New imaging technique brings Mars into focus

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Mars’ surface area is 145 million square kilometres. Now a new technique can scrutinise that surface to five-centimetre resolution, and cover way more ground than even the rovers.

Planetary scientists may soon no longer need a rover to clearly see details of the Martian landscape. "Stacking" multiple photos snapped by a camera orbiting thousands of kilometres above can pick out objects on the surface just five centimetres wide, including tracks left by a rover.

University College London’s Yu Tao and Jan-Peter Muller published the technique, dubbed Gotcha-PDE-TV, in Planetary and Space Science.

The duo says it can be used to pick safe landing spots and track down failed missions, and will allow scientists to explore more terrain than is possible with a single rover.

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Original HiRISE image on the upper panel at 25-centimetre resolution. The lower panel is the super-resolution restoration (SRR) of the same area, but constructed from six HiRISE images at 6.25-centimetre resolution. The SRR image shows the John Klein drill-spot on the patch of flat outcrop on the Curiosity rover’s traverse. – Tao and Muller, 2016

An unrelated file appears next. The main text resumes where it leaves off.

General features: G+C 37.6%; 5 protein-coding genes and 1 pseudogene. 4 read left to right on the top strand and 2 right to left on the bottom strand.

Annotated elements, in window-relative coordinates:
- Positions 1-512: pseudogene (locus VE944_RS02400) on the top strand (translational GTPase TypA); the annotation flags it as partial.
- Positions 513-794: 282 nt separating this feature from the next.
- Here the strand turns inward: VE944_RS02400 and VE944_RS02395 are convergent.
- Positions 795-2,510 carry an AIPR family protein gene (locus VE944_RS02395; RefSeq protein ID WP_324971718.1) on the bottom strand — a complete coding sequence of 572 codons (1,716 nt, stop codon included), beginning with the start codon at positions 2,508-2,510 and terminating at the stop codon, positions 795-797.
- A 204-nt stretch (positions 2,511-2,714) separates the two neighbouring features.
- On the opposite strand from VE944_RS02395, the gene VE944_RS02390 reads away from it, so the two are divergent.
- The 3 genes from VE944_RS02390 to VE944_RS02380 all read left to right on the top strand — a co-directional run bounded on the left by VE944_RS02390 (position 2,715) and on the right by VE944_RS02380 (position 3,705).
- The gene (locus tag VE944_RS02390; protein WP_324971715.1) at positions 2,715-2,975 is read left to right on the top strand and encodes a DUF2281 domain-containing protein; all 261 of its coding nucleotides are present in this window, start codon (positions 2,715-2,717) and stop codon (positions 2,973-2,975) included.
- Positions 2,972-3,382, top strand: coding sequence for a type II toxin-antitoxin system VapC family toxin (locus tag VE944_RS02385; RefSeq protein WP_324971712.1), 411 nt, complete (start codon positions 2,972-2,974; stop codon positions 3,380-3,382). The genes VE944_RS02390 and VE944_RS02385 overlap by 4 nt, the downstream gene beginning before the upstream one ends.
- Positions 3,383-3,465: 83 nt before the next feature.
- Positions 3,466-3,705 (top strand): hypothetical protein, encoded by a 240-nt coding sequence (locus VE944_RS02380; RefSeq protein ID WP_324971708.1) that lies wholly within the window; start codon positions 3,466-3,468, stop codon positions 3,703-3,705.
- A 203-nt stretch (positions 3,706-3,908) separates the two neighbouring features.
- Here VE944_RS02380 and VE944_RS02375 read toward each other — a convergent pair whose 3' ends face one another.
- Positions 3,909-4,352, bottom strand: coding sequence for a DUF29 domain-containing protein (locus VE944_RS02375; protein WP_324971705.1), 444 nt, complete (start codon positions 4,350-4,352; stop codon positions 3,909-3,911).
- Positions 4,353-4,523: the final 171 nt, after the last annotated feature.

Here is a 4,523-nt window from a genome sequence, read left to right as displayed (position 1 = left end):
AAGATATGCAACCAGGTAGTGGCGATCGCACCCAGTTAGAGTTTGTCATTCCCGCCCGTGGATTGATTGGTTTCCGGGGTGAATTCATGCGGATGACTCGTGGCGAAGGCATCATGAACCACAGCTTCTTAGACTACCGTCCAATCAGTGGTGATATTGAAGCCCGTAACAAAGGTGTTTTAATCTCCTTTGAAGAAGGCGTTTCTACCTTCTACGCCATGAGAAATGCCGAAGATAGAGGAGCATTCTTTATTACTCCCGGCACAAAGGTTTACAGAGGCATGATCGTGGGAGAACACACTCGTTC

"We now have the equivalent of drone-eye vision anywhere on the surface of Mars where there are enough clear repeat pictures,” Muller says.

“It allows us to see objects in much sharper focus from orbit than ever before and the picture quality is comparable to that obtained from landers.

"As more pictures are collected, we will see increasing evidence of the kind we have only seen from the three successful rover missions to date. This will be a game-changer and the start of a new era in planetary exploration."

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Original image (upper panel) and super-resolution restoration from five input images (lower). – Tao and Muller, 2016


Cameras orbiting Mars are limited to a resolution of around 25 centimetres. But by stacking and matching pictures of the same area taken at different angles, Gotcha-PDE-TV super-resolution restoration can pick out objects as small as five centimetres.

In these images, Tao and Muller stacked between four and eight images of Mars’ surface taken by the High Resolution Imaging Science Experiment (HiRISE) telescopic camera on the Mars Reconnaissance Orbiter, which orbits the red planet at around 24,000 kilometres.

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Zoomed-in original HiRISE images (upper panels) of the MER-A Spirit Home Plate region and super-resolution restoration from eight HiRISE images below. Note the MER-A rover tracks in the bottom right panel. – Tao and Muller, 2016

“In the future, we will be able to recreate rover-scale images anywhere on the surface of Mars and other planets from repeat image stacks,” Tao says.

He and Muller plan to explore more of Mars using the technique to see what other relics of space exploration they can find.

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